Kayaking with Kin


Families make lasting memories while paddling across the water, enjoying fresh air, exercise and nature’s theater.

By Joe Rada

Interest in paddle sports—such as kayaking and stand-up paddleboarding—has surged lately among travelers of all ages. It’s a great way to exercise outdoors, bond with family and explore some special places, all while avoiding crowds and following the COVID-19 social distancing guidelines. Equipment sales are rising, and rental programs like the guided tours at Sea Island are more popular than ever.

Perhaps that is no surprise on Georgia’s coast, with its terrific opportunities to skim along in one- or two-person sea kayaks while exploring the creeks, marshes and open waters surrounding the area’s mosaic of barrier islands. No prior experience is needed to enjoy the outing. “About 70% of families that sign up for kayaking have paddled before and already know they like it,” says Jesse Johnson, head guide with the outings program at Sea Island. “The other 30% have never been in a kayak and may need instructions on balancing and steering. But it’s super easy to learn, so before long they’re grinning and having fun.”

Whether you’re an expert or a first-timer, kayaking offers exciting opportunities to witness wildlife, and every outing is unique. A pair of American oystercatchers might swoop past, wingtips flapping just above the saltwater, and disappear beyond swaying marsh grass. A mother-and-calf pair of bottlenose dolphins may the surface in sleek gray arcs. Or you could see a lone mullet leap, quiver briefly in midair and splash back down.

“It’s like this all the time out here, nature putting on a show,” says Johnson, who enthusiastically narrates such marvels as they happen. “For our kayaking members and guests, we use every opportunity to talk about wildlife and tides and the natural world. There’s so much to see, so much to learn.”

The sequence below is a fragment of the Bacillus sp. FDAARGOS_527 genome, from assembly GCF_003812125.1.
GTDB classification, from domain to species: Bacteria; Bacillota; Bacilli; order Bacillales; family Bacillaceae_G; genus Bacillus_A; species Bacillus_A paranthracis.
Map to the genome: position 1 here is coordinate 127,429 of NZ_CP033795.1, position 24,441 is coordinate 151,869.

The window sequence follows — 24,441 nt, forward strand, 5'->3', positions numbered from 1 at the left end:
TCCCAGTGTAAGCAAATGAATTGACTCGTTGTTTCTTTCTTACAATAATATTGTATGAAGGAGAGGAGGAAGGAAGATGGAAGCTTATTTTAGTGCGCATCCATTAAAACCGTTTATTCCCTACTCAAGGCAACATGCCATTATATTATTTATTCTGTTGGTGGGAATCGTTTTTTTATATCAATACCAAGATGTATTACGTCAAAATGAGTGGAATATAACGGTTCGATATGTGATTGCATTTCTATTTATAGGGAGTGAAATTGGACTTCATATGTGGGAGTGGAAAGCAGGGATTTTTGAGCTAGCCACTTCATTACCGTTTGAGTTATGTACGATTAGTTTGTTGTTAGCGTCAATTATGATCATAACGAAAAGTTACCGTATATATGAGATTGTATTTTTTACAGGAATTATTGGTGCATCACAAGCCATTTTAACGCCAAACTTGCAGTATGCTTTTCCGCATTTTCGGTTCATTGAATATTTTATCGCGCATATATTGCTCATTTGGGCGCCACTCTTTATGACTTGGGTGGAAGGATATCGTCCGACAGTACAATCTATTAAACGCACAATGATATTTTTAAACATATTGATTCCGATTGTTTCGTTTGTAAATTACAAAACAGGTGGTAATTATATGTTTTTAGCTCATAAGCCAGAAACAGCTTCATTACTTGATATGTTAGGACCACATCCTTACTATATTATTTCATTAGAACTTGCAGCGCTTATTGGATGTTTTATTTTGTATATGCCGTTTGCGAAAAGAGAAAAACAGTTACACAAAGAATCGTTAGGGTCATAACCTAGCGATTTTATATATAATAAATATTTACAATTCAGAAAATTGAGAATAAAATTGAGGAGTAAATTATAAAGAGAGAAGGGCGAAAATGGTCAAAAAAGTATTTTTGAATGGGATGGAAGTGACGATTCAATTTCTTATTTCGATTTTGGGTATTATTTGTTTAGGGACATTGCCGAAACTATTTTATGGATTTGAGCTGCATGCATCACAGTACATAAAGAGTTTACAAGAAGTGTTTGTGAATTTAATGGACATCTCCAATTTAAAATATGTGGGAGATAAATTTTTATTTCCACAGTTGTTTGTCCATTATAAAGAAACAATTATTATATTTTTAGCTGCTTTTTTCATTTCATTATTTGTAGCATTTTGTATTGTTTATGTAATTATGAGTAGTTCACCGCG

Shoving Off

For groups leaving from the Rainbow Island Water Sports Center for two-hour tours, the tide determines their kayaking route. “If the ramp to the floating dock is straight out, that’s high tide, and if it’s a steep slant down, that’s low tide,” Johnson explains. “We see tide changes of up to 9.5 feet here, making a big difference in where we paddle on any given trip.”

High tide usually means heading north, where narrow paths through mazes of tidal grasslands become more accessible. “In the marsh, we see so many birds,” Johnson says. “Ospreys perching on treetops, pelicans flying in formation, egrets wading. … If I rub my paddle on the river bottom in the right places, explosions of shrimp all jump at once. Kids and parents love that, and it gives me a chance to talk about how so much of the seafood we eat comes from these coastal waters.”

Low tide leads to heading south on open waters lined by marshes and beaches. “Going south, we see more seashells, sea turtle nests in the summer, sometimes dolphins or a manatee swimming alongside us, and shorebirds like plovers, terns, gulls and skimmers,” Johnson says. “I always point out exposed oyster reefs. You want to avoid them because oysters are very sharp, but you don’t want to miss seeing hundreds of them spitting water from the outgoing tide.”   

Pulling Ashore

The Rainbow Island Water Sports Center offers a variety of paddling tours, including the Family Salt Marsh Kayaking, Kayak Shore Lunch, Kayak Fishing and Sunset Kayaking excursions.

During the popular Kayak Shore Lunch outing, paddlers reach the southernmost tip of Sea Island and pull ashore on a wide, secluded, seashell-strewn beach. Coolers filled with picnic lunches preordered from a resort menu await, including options such as pasta salads, deli sandwiches, chicken flatbreads with avocado and gigantic cookies.

The on-land portion of this excursion continues with exploration of the beach, tidal pools and dunes, where topics range from sea turtle nests and the habits of hermit crabs to knobbed whelks, the official Georgia seashell, and whatever interesting items wash ashore.

“We tailor each trip to the guests,” Johnson says. “If they are interested in nature, we search for it. If they just want to enjoy the quiet, that’s great as well.” Whatever they choose makes for fine memories.

Paddler Practices

Whether you are a first-timer or veteran kayaker, here are some paddle adventure tips from Sea Island’s head guide, Jesse Johnson.

  • Wear something you won’t mind getting wet, and show up ready for some fun.
  • Apply sunscreen—yours or what your guide provides. Creams stay on better and last longer than sprays, especially in saltwater.
  • Stay hydrated. Bring your water bottle or enjoy the water provided by the guides.
  • Getting in and out of a kayak can be awkward, whether alongside a dock, on a beach or in shallow water, so be sure to have someone assist you.
  • Rather than risk dropping cameras or phones overboard, leave electronics behind and count on guides (who do this all the time) to take photos and email them to you.


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